GROWING FOOD AT 9,000 FEET

Our High Altitude Vegetable Garden, at almost 9,000 feet, was started in the Spring of 2017. High Country Living highlights this garden. While our focus will be gardening at high altitudes, there will be a great deal of general gardening tips that will be applicable at any location. To start off, please read a little of our Gardening History.

GARDEN PLANNING
Our new garden was in the planning stages for several months before we got started with the actual work of building. We had added a weather station and began recording weather stats in the fall of 2015. We did a lot of research, watched the sun and wind, and chose what we feel is the right location for the garden. We knew we needed protection from the intense sun, the wind, and the deer, rabbits & squirrels who make their home on our turf. We finalized our garden plan, set up a potting bench indoors and some grow lights for seedlings, and got seeds ordered. We began to start seedlings indoorsWe began the garden grunt work during the nicer days later in April 2017.

OUTDOOR GARDEN
The entire perimeter is lined with netting to keep the deer and bunnies out. Our raised beds are all 28″ high, making it easier to build up the soil as we please, and much easier to work in as we get older. To keep the ground squirrels & rabbits from digging under the beds, the bottom of each bed is lined with gravel, stucco netting and rocky soil. So far this has kept them out of the beds. The pathways are lined with thick plastic, to keep both the squirrels and weeds out. We think we’re covered.

Our first year we planted some perennials to get them started: asparagus, raspberries, goji berries, blueberries, strawberries and various herbs. We started an early “cold frame” with lettuces, kale, chard, spinach, various other greens, which was basically one of our garden beds with plastic kept over the hoops and ends at night. As it warmed up we planted various other veggies as weather allowed. We experimented with a few things we weren’t sure would grow well (corn, tomatoes, peppers, cucumbers) along with other things that have been successful in other local gardens: summer & winter squash, beets, cole crops, bush beans, to name a few. Please read about our success and a few failures of the vegetables & fruits we’ve grown.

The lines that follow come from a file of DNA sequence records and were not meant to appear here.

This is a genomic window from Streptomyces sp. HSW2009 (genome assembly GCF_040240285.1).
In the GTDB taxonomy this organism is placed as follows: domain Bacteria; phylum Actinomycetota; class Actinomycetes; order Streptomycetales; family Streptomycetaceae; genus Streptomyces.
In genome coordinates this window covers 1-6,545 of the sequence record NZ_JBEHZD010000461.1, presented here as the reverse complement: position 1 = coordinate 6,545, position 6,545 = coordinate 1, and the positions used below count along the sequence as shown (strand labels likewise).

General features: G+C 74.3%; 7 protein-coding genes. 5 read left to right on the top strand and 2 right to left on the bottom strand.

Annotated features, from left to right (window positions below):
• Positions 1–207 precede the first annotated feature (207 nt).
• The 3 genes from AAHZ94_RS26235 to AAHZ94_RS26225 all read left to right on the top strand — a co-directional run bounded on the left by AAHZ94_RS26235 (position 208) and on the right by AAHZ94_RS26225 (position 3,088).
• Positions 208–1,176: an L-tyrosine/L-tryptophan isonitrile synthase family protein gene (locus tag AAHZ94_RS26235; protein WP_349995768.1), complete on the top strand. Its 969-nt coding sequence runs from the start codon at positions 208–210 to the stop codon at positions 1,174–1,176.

We have experimented with a variety of weather protection ideas to keep everything safe and happy. Each bed is covered with hoop framework. Attached to each frame is shade cloth, which can be rolled up or down at will. The shade cloth protects the plants from the intense sun and also from the small-sized hail we get here on occasion. As needed, any of these frames can be covered with frost cloth and/or plastic sheeting. In early spring each year I start one or two of the beds with cold-hardy greens covered with the plastic sheeting, which gets a great head start prior to the last snow storms of the season. Some plants (zucchini & winter squash) are covered most nights throughout the summer with plastic to keep them as warm as possible–the goal is to keep those plants above 50 degrees. Considering that very few of our nights are 50 or higher, this is important.

 

GREENHOUSE
At the end of our first gardening summer we planned and Tim built our greenhouse, along with a solar collector to aid in heating it. This has allowed us to enjoy vegetables year-round. Additionally, since a few things don’t grow well outdoors here in the summer, it’s used in the summer as the extra protection needed for tomatoes, peppers, cucumbers and winter squash.

 

COLD FRAMES
The fall of 2019 brought us cold frames in three sections, allowing us to grow some additional cold-tolerant greens without the added heat in the greenhouse. This allows us to have more space in the greenhouse for the things that really require the heat.

 

GARDEN MAP
Here’s a map of the garden, highlighting the plants that were grown 2019.  The entire garden is 41′ x 39′.  The planted area is about 650 square feet of bed space.